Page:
How are you holding up? For a lot of us it has gotten more difficult.
We are trying our best within the rise of the pandemic, the beginning of an overflow of messages from candidates and organizations, and the despicable words and acts of 45.
It’s overwhelming enough, let alone each time I hit unsubscribe, I feel I’ve let down helping out with all that really matters.
This is a second wave. We haven’t finished the first. We miss our break to get out, gather hugs, hang out with the people who keep us going.
I spent part of the morning playing with Hattie our cat. I have never pet Vivi so many times during a day. Of course I can’t scratch her butt enough as far as she is concerned. I always thought I would love having this much time to read.
There’s this sneaky feeling that I am lurking. It helps to get into the garden, even just sit on the porch and watch the sunset, most anything that doesn’t require passing through a barrier.
Well, we will make it. I am, for one thing, changing my view from “reading” to reading this book I’ve never experienced.
Because the afternoon sun shines through the window and settles on the pillows
And because the last of the summer sausage was stuck in the back of the fridge
That’s why. And—
The way the car starts like a bad joke
The way yesterday’s mail sits on the desk
The way the priest holds the host and carries the crucifix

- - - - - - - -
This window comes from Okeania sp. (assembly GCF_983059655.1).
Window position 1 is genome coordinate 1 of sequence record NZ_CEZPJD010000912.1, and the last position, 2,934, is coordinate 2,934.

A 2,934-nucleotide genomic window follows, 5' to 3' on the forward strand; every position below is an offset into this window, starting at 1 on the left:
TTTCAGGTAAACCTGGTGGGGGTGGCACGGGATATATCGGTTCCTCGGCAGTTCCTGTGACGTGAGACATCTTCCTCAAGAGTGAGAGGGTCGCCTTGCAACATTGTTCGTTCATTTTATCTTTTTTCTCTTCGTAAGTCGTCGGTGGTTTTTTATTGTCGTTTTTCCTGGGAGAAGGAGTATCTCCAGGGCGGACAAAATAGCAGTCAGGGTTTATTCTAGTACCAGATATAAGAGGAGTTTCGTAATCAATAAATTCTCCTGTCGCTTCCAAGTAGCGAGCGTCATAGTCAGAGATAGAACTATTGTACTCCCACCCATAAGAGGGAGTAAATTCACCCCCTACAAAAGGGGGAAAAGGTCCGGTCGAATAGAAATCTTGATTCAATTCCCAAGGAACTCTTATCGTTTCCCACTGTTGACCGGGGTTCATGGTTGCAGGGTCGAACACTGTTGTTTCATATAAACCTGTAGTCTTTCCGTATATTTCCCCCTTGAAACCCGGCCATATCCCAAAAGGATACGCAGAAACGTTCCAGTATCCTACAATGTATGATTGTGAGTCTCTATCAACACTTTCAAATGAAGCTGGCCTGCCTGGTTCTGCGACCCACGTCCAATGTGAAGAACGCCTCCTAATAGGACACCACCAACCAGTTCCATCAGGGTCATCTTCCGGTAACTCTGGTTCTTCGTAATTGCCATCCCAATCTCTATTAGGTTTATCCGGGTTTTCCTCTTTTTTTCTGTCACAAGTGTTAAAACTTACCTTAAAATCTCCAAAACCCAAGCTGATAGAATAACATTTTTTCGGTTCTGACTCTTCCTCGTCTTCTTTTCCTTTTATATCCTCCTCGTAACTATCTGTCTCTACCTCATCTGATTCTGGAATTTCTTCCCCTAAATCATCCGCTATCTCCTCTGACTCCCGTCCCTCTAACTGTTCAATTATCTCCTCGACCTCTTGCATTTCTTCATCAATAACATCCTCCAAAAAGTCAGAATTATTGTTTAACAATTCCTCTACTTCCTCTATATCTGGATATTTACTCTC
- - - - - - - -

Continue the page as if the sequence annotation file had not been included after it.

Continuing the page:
Because of the Hopper print in the bedroom
Because of the maps of the Florida Keys in the glove compartment
Because of the burro’s tail drooping down across the open kitchen shelves
And the rosary beads on the mantle, the dog dish on its mat, the garden rake leaning against the side of the house
Also, when it rains at night, Sarah Vaughan, the radio
And the end of the driveway, that big rock with hostas around it, and the light on the back porch
J.R. Solonche’s The Time of Your Life is out, his latest from Adelaide Books.
Rosemary Wahola Trommer’s new book Hush, winner of the Halcyon Prize for a collection of poems about human ecology, is a book-long love song to humanity and the natural world. It’s driven by curiosity and a willingness to dance in the unknown. You will want this one, I promise.
Ginger Rankin’s novel , Grapefruit Parlor, is out on Amazon a novel that explores human trafficking in terribly personal detail. Touching, terrifying, and hopeful by turns. You won’t forget it.
R.A. Kamin’s first novel, The Other One, is out on Amazon. A psychological thriller that has your heart firmly in your throat from beginning to end. Set in the West Michigan!
Where are the books? Visit Reader’s World or Hope-Geneva Bookstore in Holland, The Bookman in Grand Haven, the Michigan News Agency in Kalamazoo, and The Book Nook & Java Shop in Montague to find Jack’s books in West Michigan.
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Click here for Jack’s entire collection, In Time — poems for the current administration.